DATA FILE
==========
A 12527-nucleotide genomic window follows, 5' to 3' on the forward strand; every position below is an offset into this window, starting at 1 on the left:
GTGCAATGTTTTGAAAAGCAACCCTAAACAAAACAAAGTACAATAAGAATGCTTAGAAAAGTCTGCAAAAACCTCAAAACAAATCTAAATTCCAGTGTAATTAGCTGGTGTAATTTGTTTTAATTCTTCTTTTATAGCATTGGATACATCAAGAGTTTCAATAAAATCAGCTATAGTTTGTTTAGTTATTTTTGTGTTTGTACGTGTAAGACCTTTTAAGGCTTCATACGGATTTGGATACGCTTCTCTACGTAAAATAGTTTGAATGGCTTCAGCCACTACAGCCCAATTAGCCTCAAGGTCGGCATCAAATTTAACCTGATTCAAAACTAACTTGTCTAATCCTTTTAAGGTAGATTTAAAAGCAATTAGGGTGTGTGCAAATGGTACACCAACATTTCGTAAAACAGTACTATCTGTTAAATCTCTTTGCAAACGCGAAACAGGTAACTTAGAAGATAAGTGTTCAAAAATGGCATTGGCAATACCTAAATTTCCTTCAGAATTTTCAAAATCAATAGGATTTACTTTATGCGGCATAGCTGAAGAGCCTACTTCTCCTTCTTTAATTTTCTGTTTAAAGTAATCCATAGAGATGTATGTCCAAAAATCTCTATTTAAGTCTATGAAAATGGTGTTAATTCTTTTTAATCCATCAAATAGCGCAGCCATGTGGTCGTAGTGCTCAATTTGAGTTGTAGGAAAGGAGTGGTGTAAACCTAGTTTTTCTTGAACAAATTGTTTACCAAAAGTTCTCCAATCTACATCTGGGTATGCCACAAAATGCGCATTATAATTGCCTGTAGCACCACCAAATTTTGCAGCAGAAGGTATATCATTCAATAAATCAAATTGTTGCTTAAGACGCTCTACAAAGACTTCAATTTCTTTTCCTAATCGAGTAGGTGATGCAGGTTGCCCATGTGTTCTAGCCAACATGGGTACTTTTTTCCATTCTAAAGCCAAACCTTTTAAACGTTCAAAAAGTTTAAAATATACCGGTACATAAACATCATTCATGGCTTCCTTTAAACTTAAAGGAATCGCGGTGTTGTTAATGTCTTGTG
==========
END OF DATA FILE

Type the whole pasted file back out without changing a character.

A 12527-nucleotide genomic window follows, 5' to 3' on the forward strand; every position below is an offset into this window, starting at 1 on the left:
GTGCAATGTTTTGAAAAGCAACCCTAAACAAAACAAAGTACAATAAGAATGCTTAGAAAAGTCTGCAAAAACCTCAAAACAAATCTAAATTCCAGTGTAATTAGCTGGTGTAATTTGTTTTAATTCTTCTTTTATAGCATTGGATACATCAAGAGTTTCAATAAAATCAGCTATAGTTTGTTTAGTTATTTTTGTGTTTGTACGTGTAAGACCTTTTAAGGCTTCATACGGATTTGGATACGCTTCTCTACGTAAAATAGTTTGAATGGCTTCAGCCACTACAGCCCAATTAGCCTCAAGGTCGGCATCAAATTTAACCTGATTCAAAACTAACTTGTCTAATCCTTTTAAGGTAGATTTAAAAGCAATTAGGGTGTGTGCAAATGGTACACCAACATTTCGTAAAACAGTACTATCTGTTAAATCTCTTTGCAAACGCGAAACAGGTAACTTAGAAGATAAGTGTTCAAAAATGGCATTGGCAATACCTAAATTTCCTTCAGAATTTTCAAAATCAATAGGATTTACTTTATGCGGCATAGCTGAAGAGCCTACTTCTCCTTCTTTAATTTTCTGTTTAAAGTAATCCATAGAGATGTATGTCCAAAAATCTCTATTTAAGTCTATGAAAATGGTGTTAATTCTTTTTAATCCATCAAATAGCGCAGCCATGTGGTCGTAGTGCTCAATTTGAGTTGTAGGAAAGGAGTGGTGTAAACCTAGTTTTTCTTGAACAAATTGTTTACCAAAAGTTCTCCAATCTACATCTGGGTATGCCACAAAATGCGCATTATAATTGCCTGTAGCACCACCAAATTTTGCAGCAGAAGGTATATCATTCAATAAATCAAATTGTTGCTTAAGACGCTCTACAAAGACTTCAATTTCTTTTCCTAATCGAGTAGGTGATGCAGGTTGCCCATGTGTTCTAGCCAACATGGGTACTTTTTTCCATTCTAAAGCCAAACCTTTTAAACGTTCAAAAAGTTTAAAATATACCGGTACATAAACATCATTCATGGCTTCCTTTAAACTTAAAGGAATCGCGGTGTTGTTAATGTCTTGTG